Natalie Solent

Politics, news, libertarianism, Science Fiction, religion, sewing. You got a problem, bud? I like sewing.

E-mail: nataliesolent-at-aol-dot-com (I assume it's OK to quote senders by name.)

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( 'Nother Solent is this blog's good twin. Same words, searchable archives, RSS feed. Provided by a benefactor, to whom thanks.
I also sometimes write for Samizdata and Biased BBC.)

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Friday, September 30, 2005
I often like to muse on how vastly superior I am compared to those younger and older than myself. Compared to the rising generation I am better educated, have better morals and more elevated pleasures, and am more honest and peaceable. Compared to the old I have fewer grey hairs and smoother skin. And I can do sit ups, which a lot of them can't, you know.

Despite my evident superiority I do try to see these crumpled-looking creatures as fellow human beings (fellow citizens, even!) with the same rights and duties as the rest of us.

Do you think I am over-optimistic? Would it be more realistic of me to think that, like toddlers, old people should be ignored when their bellowing disrupts social functions?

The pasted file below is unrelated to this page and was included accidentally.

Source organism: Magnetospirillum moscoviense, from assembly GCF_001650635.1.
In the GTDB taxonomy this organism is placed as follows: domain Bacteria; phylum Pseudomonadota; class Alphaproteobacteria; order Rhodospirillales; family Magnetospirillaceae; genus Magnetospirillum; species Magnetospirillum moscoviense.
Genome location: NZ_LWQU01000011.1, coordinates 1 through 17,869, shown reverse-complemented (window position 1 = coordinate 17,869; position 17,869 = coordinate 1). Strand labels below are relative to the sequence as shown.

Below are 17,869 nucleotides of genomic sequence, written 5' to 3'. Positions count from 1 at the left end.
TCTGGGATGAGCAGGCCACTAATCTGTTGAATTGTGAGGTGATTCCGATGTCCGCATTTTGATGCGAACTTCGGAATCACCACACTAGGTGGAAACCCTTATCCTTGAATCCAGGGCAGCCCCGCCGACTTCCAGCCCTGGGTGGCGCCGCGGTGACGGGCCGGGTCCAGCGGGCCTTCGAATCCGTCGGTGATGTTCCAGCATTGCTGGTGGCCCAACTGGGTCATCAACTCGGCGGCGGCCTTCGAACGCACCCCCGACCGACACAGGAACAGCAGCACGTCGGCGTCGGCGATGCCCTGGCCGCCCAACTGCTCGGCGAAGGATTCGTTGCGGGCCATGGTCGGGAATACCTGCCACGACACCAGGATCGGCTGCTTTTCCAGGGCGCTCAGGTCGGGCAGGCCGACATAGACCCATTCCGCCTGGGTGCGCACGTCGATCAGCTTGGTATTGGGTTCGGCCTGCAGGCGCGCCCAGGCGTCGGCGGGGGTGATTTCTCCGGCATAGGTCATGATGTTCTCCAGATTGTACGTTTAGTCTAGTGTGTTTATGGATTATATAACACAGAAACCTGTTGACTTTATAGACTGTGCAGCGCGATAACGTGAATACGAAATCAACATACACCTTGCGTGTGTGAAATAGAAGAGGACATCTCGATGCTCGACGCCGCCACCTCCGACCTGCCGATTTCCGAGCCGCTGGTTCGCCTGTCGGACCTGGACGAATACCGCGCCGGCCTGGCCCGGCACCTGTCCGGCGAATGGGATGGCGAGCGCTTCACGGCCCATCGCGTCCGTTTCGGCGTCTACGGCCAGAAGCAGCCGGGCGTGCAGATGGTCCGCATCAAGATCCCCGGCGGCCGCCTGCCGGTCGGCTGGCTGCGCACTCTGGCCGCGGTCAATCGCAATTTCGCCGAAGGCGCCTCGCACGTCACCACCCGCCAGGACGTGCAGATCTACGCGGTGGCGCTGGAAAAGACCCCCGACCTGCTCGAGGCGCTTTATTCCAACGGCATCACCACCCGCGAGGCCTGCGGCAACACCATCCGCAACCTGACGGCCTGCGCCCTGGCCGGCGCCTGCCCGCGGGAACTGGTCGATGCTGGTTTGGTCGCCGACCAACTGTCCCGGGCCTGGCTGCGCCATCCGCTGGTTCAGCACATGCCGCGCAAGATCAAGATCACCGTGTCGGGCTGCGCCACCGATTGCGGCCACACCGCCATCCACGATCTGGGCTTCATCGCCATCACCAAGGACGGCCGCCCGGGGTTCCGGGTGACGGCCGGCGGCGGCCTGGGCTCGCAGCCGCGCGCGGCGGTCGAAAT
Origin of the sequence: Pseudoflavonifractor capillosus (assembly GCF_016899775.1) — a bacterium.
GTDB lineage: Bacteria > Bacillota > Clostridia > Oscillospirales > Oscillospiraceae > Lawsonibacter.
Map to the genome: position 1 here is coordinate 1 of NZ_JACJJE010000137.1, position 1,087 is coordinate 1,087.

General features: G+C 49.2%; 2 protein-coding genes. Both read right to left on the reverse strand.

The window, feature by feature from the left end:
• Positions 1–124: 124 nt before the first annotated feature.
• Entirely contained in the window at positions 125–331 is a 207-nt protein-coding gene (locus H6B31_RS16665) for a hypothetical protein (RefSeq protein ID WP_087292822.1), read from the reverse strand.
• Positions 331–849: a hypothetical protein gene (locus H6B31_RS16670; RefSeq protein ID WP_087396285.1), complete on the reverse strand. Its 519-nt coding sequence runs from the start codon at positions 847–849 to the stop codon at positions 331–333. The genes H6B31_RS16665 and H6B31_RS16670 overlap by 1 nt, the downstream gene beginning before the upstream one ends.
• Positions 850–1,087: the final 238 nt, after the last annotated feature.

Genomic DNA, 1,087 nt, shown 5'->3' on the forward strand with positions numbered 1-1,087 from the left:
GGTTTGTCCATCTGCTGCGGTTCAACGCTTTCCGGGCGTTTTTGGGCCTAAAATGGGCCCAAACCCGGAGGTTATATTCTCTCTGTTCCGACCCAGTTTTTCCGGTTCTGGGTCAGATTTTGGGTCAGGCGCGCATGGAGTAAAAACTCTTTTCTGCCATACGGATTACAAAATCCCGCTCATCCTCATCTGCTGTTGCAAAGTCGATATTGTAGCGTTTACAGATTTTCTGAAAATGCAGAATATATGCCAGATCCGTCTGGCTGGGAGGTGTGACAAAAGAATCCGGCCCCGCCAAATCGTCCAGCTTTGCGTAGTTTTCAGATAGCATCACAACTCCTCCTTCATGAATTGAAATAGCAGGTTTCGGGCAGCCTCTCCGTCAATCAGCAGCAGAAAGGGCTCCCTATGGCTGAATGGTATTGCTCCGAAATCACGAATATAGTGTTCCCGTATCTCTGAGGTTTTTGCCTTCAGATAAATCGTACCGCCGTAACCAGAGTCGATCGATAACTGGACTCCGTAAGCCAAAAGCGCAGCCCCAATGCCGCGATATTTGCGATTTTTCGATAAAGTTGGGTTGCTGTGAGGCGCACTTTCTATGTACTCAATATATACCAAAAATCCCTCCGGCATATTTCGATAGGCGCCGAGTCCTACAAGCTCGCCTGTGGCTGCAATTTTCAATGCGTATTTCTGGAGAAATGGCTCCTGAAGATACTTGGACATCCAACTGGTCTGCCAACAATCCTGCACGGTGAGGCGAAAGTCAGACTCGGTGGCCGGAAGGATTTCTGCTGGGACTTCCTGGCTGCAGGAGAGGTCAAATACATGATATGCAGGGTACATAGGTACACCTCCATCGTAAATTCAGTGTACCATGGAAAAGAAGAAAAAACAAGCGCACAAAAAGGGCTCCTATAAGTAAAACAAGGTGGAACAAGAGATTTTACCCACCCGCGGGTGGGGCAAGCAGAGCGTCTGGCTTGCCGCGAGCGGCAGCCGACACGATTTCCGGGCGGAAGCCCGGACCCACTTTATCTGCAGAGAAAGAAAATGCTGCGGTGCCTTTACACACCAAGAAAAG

Along with half the country, the leadership of the Labour party seems to think so. I didn't see, either on film or in person, Walter Wolfgang being ejected from the Labour conference, so I don't know if the amount of force used was reasonable or not. (Perhaps I still wouldn't know even if I had seen it; like sporting fouls these things are difficult to judge from outside.) If the fulsome apologies coming from the Labour leadership are for excessive force used upon an elderly man then apologies are right and proper. However from what I have heard they are apologising for the ejection itself.

Why? Surely the Labour party is entitled to set the rules for its own conference. If the rules specify "no heckling" then hecklers old or young must expect to be ejected - although the stewards should be careful to use no more force than is absolutely necessary, and be doubly careful if the heckler is old or frail.

But that wasn't the only way in which the apology seemed misdirected. Buried in the story and not, at first, attracting much comment was one thing that left me flabbergasted. For this Tony Blair and his entire government should get down on their knees and humbly beg forgiveness, swearing at the same time not to rest until the harm they have allowed to flourish is undone:

Police later used powers under the Terrorism Act to prevent Mr Wolfgang's re-entry, but he was not arrested.